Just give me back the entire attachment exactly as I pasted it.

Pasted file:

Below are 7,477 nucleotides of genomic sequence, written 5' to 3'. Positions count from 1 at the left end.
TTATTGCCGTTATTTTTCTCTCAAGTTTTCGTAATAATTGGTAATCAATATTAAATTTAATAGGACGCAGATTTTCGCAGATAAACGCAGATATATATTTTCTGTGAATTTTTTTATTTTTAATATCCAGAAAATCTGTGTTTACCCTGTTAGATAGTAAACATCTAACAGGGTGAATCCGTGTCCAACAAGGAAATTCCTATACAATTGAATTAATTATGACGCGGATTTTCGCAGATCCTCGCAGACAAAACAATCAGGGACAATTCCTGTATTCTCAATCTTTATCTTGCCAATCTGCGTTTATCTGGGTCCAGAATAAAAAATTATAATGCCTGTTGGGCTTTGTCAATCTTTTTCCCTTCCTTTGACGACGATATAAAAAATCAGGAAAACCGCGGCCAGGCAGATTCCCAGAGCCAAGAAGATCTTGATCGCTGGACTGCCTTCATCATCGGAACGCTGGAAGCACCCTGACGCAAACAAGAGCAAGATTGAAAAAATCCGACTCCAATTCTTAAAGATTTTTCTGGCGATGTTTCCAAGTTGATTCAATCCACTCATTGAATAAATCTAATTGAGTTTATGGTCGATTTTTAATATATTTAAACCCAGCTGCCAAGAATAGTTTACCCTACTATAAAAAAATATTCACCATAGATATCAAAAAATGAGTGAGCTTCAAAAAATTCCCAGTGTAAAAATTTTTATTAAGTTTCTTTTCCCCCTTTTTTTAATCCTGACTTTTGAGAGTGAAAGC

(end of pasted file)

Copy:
Below are 7,477 nucleotides of genomic sequence, written 5' to 3'. Positions count from 1 at the left end.
TTATTGCCGTTATTTTTCTCTCAAGTTTTCGTAATAATTGGTAATCAATATTAAATTTAATAGGACGCAGATTTTCGCAGATAAACGCAGATATATATTTTCTGTGAATTTTTTTATTTTTAATATCCAGAAAATCTGTGTTTACCCTGTTAGATAGTAAACATCTAACAGGGTGAATCCGTGTCCAACAAGGAAATTCCTATACAATTGAATTAATTATGACGCGGATTTTCGCAGATCCTCGCAGACAAAACAATCAGGGACAATTCCTGTATTCTCAATCTTTATCTTGCCAATCTGCGTTTATCTGGGTCCAGAATAAAAAATTATAATGCCTGTTGGGCTTTGTCAATCTTTTTCCCTTCCTTTGACGACGATATAAAAAATCAGGAAAACCGCGGCCAGGCAGATTCCCAGAGCCAAGAAGATCTTGATCGCTGGACTGCCTTCATCATCGGAACGCTGGAAGCACCCTGACGCAAACAAGAGCAAGATTGAAAAAATCCGACTCCAATTCTTAAAGATTTTTCTGGCGATGTTTCCAAGTTGATTCAATCCACTCATTGAATAAATCTAATTGAGTTTATGGTCGATTTTTAATATATTTAAACCCAGCTGCCAAGAATAGTTTACCCTACTATAAAAAAATATTCACCATAGATATCAAAAAATGAGTGAGCTTCAAAAAATTCCCAGTGTAAAAATTTTTATTAAGTTTCTTTTCCCCCTTTTTTTAATCCTGACTTTTGAGAGTGAAAGC